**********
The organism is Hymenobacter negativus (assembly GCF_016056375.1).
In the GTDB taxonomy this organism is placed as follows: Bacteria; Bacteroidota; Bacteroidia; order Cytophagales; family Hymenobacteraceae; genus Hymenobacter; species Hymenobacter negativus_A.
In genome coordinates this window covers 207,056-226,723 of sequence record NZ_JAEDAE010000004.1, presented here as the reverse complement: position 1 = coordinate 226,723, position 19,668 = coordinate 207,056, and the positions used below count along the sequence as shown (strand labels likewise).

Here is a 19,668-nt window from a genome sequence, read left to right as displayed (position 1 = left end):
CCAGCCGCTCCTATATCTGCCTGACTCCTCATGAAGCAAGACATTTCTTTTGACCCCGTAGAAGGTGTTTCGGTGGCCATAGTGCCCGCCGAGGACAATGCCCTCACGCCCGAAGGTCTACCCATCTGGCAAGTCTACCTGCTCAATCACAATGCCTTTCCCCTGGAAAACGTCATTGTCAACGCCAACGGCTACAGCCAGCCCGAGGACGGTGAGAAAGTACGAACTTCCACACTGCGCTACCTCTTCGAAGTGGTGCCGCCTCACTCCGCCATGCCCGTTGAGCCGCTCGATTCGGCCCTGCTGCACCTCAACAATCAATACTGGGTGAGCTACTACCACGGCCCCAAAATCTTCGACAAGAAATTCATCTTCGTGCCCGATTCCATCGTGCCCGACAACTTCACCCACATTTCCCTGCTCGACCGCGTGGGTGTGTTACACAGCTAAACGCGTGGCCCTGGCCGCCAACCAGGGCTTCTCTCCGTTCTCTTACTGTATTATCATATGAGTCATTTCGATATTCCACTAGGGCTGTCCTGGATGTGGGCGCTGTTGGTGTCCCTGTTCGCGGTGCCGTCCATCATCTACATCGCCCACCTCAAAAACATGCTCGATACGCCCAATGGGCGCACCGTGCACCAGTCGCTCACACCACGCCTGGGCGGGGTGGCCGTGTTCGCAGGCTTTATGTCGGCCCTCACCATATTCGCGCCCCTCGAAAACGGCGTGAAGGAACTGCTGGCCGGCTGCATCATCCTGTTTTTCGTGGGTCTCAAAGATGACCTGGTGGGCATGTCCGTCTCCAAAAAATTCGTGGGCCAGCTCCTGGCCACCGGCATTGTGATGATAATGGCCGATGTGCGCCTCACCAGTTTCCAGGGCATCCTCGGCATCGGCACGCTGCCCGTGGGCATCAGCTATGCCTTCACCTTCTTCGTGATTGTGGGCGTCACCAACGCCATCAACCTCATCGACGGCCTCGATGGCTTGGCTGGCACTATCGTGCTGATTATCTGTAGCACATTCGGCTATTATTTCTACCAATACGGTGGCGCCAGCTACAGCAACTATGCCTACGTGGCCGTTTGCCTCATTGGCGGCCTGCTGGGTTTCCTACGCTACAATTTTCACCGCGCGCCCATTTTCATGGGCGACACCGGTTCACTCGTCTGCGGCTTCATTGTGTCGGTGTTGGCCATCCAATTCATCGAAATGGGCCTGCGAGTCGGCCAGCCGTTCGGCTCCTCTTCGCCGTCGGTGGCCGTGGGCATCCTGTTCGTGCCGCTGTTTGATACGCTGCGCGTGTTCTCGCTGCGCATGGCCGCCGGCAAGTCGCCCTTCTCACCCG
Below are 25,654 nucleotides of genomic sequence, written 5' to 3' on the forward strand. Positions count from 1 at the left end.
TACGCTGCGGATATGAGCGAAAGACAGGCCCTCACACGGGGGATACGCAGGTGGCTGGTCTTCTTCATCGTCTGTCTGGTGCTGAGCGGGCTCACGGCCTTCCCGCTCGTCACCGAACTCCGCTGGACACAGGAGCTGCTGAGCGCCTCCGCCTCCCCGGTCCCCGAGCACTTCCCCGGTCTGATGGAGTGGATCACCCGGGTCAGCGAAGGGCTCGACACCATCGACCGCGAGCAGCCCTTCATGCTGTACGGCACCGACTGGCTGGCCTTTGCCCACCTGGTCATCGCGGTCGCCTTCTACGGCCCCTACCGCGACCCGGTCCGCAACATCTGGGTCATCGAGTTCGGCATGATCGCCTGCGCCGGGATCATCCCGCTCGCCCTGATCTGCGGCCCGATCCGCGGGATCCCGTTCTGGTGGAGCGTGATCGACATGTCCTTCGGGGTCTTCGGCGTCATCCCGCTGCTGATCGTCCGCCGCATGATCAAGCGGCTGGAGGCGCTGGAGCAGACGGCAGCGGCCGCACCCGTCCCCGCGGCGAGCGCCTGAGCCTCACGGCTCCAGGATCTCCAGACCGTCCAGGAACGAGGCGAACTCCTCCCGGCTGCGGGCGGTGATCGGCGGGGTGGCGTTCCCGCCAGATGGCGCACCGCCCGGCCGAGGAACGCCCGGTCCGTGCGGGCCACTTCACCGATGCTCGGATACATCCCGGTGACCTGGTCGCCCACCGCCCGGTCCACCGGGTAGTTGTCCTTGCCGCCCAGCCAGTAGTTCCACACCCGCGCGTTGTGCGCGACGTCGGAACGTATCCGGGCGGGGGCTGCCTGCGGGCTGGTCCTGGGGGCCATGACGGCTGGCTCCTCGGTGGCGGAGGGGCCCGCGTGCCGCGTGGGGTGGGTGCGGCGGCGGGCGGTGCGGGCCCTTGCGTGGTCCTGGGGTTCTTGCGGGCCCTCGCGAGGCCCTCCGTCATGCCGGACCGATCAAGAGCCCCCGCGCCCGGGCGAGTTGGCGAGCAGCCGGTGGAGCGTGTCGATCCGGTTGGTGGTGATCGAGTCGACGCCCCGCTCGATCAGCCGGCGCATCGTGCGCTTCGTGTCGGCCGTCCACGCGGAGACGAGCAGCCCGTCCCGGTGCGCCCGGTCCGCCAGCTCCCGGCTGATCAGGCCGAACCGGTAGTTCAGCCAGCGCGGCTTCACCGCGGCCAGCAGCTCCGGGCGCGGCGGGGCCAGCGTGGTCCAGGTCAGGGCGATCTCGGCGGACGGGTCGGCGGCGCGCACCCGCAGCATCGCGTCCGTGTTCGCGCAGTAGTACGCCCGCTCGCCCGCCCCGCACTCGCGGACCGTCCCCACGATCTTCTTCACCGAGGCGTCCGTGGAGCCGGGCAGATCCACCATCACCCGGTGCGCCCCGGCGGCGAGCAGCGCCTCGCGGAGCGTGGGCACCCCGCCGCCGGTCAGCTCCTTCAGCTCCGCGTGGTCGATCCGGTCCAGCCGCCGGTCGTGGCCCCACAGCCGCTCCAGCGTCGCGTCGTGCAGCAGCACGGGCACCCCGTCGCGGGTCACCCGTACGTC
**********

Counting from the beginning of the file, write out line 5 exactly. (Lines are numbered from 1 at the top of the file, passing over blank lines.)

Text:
CCAGCCGCTCCTATATCTGCCTGACTCCTCATGAAGCAAGACATTTCTTTTGACCCCGTAGAAGGTGTTTCGGTGGCCATAGTGCCCGCCGAGGACAATGCCCTCACGCCCGAAGGTCTACCCATCTGGCAAGTCTACCTGCTCAATCACAATGCCTTTCCCCTGGAAAACGTCATTGTCAACGCCAACGGCTACAGCCAGCCCGAGGACGGTGAGAAAGTACGAACTTCCACACTGCGCTACCTCTTCGAAGTGGTGCCGCCTCACTCCGCCATGCCCGTTGAGCCGCTCGATTCGGCCCTGCTGCACCTCAACAATCAATACTGGGTGAGCTACTACCACGGCCCCAAAATCTTCGACAAGAAATTCATCTTCGTGCCCGATTCCATCGTGCCCGACAACTTCACCCACATTTCCCTGCTCGACCGCGTGGGTGTGTTACACAGCTAAACGCGTGGCCCTGGCCGCCAACCAGGGCTTCTCTCCGTTCTCTTACTGTATTATCATATGAGTCATTTCGATATTCCACTAGGGCTGTCCTGGATGTGGGCGCTGTTGGTGTCCCTGTTCGCGGTGCCGTCCATCATCTACATCGCCCACCTCAAAAACATGCTCGATACGCCCAATGGGCGCACCGTGCACCAGTCGCTCACACCACGCCTGGGCGGGGTGGCCGTGTTCGCAGGCTTTATGTCGGCCCTCACCATATTCGCGCCCCTCGAAAACGGCGTGAAGGAACTGCTGGCCGGCTGCATCATCCTGTTTTTCGTGGGTCTCAAAGATGACCTGGTGGGCATGTCCGTCTCCAAAAAATTCGTGGGCCAGCTCCTGGCCACCGGCATTGTGATGATAATGGCCGATGTGCGCCTCACCAGTTTCCAGGGCATCCTCGGCATCGGCACGCTGCCCGTGGGCATCAGCTATGCCTTCACCTTCTTCGTGATTGTGGGCGTCACCAACGCCATCAACCTCATCGACGGCCTCGATGGCTTGGCTGGCACTATCGTGCTGATTATCTGTAGCACATTCGGCTATTATTTCTACCAATACGGTGGCGCCAGCTACAGCAACTATGCCTACGTGGCCGTTTGCCTCATTGGCGGCCTGCTGGGTTTCCTACGCTACAATTTTCACCGCGCGCCCATTTTCATGGGCGACACCGGTTCACTCGTCTGCGGCTTCATTGTGTCGGTGTTGGCCATCCAATTCATCGAAATGGGCCTGCGAGTCGGCCAGCCGTTCGGCTCCTCTTCGCCGTCGGTGGCCGTGGGCATCCTGTTCGTGCCGCTGTTTGATACGCTGCGCGTGTTCTCGCTGCGCATGGCCGCCGGCAAGTCGCCCTTCTCACCCG